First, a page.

Date of Award

12-2014

Degree Type

Dissertation

Degree Name

Doctor of Philosophy

Major

Electrical Engineering

Major Professor

Leon M. Tolbert

Committee Members

Burak Ozpineci, Fei Wang, J. Wesley Hines

Abstract

Lifetime estimation of power semiconductor devices, and IGBT devices in particular, used in the power electronics integrated with power systems has gained technical importance in recent times with increased scope of distributed generation, renewable energy systems and FACTS. Since most of the common failures (wire bond and solder fatigue) are caused by thermo-mechanical stresses, the methodology of lifetime estimation starts with temperature estimation, cycle counting based on rainflow algorithm, and finally degradation calculation based on linear accumulation model.

Different number of RC cells for each packaging layer in the module for the thermal model, including the influence of encapsulant is proposed for temperature estimation of IGBTs in power modules. A modified rainflow algorithm with faster execution time and time dependent temperature calculation is introduced for cycle counting. Finally, the lifetime of the IGBT is estimated during STATCOM operation using real-time load profiles for power factor variation. For a power factor variation data for a building, the lifetime is estimated to be about 3 years. Similarly, a month long arc furnace load data is considered to compare the equivalent temperature based calculation to conventional tests. 4% more degradation is observed in the equivalent temperature based calculation than compared with conventional rainflow algorithm.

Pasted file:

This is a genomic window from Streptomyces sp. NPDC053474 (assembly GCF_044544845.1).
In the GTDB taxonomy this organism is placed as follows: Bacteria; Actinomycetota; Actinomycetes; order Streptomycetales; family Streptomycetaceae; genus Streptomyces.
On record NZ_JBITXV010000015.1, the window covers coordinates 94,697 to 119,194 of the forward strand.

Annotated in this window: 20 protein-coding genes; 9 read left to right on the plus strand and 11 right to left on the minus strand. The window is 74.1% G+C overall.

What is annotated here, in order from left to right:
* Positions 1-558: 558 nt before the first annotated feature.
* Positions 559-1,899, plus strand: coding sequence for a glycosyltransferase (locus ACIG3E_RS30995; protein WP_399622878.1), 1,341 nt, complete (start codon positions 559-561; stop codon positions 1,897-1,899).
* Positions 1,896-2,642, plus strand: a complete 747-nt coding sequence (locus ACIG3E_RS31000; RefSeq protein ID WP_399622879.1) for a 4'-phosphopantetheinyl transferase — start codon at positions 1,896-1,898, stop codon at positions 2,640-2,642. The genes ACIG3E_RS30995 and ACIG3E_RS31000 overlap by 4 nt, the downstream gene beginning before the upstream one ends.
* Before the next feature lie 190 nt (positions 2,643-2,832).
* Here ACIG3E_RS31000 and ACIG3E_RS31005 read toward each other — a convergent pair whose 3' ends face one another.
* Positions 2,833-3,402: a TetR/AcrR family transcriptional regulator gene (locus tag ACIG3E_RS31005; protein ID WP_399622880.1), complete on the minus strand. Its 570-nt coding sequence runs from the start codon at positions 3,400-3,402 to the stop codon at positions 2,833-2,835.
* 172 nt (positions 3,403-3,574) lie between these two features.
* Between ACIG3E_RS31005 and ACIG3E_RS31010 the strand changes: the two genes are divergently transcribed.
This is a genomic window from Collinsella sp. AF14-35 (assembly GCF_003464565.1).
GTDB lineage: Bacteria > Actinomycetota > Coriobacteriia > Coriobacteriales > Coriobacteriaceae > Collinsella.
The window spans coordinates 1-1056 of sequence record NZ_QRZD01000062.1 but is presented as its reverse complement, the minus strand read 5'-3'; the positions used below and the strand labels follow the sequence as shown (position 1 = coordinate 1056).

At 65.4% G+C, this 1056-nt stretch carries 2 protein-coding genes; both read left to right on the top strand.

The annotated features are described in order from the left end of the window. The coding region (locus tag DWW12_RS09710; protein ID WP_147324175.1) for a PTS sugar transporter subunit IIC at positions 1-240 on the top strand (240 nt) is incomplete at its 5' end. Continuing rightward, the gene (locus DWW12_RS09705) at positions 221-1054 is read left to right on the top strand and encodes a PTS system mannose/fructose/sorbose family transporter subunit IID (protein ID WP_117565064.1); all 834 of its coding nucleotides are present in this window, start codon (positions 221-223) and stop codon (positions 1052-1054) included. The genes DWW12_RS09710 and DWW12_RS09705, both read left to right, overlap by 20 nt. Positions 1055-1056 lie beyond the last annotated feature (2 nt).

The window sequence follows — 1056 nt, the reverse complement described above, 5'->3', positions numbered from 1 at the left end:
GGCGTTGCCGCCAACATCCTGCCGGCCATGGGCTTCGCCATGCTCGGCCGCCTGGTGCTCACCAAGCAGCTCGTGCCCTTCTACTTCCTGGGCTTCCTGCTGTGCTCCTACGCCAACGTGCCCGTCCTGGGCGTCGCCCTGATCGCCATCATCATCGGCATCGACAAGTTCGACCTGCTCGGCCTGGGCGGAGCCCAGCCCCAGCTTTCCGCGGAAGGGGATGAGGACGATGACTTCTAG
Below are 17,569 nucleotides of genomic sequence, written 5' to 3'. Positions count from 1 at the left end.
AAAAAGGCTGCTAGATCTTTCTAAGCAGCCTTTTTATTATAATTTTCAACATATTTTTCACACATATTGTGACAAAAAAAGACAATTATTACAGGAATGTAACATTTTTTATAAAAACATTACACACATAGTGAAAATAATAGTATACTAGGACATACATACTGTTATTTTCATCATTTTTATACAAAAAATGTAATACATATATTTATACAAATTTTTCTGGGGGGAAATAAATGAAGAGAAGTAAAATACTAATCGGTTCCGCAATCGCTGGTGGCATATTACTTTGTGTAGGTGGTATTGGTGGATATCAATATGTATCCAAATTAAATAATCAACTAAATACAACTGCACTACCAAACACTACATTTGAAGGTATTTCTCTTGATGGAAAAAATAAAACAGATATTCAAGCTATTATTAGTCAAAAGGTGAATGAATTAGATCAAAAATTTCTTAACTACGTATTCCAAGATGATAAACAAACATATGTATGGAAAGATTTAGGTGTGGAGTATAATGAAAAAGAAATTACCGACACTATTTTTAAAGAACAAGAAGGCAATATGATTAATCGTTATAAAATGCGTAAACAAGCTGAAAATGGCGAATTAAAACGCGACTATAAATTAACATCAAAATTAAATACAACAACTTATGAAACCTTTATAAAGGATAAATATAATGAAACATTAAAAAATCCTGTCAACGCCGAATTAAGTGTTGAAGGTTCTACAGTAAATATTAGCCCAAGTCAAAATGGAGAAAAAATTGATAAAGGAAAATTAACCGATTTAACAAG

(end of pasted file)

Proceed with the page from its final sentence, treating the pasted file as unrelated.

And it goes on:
A simulation study on the operation parameter dependence on the stresses in a wire is considered to estimate lifetime from Finite Element Analysis (FEA) in COMSOL. Power cycling tests are conducted on two different modules (600 V, 50 A H-bridge module and a 1200 V, 150 A phase leg module) to validate the lifetime model for four months. The low power module was tested without any protection circuits and hence failed catastrophically. Wire melt-off or fusing failure was dominantly observed, following by dielectric based short circuit failure. The high power module was tested with protection circuits to prevent catastrophic damage for a maximum of 4 months. A maximum of 20% degradation in static characteristics, with decreased on state resistance was observed in the modules. The degradation is attributed to increased junction temperature as the thermal resistance increases owing to solder fatigue.

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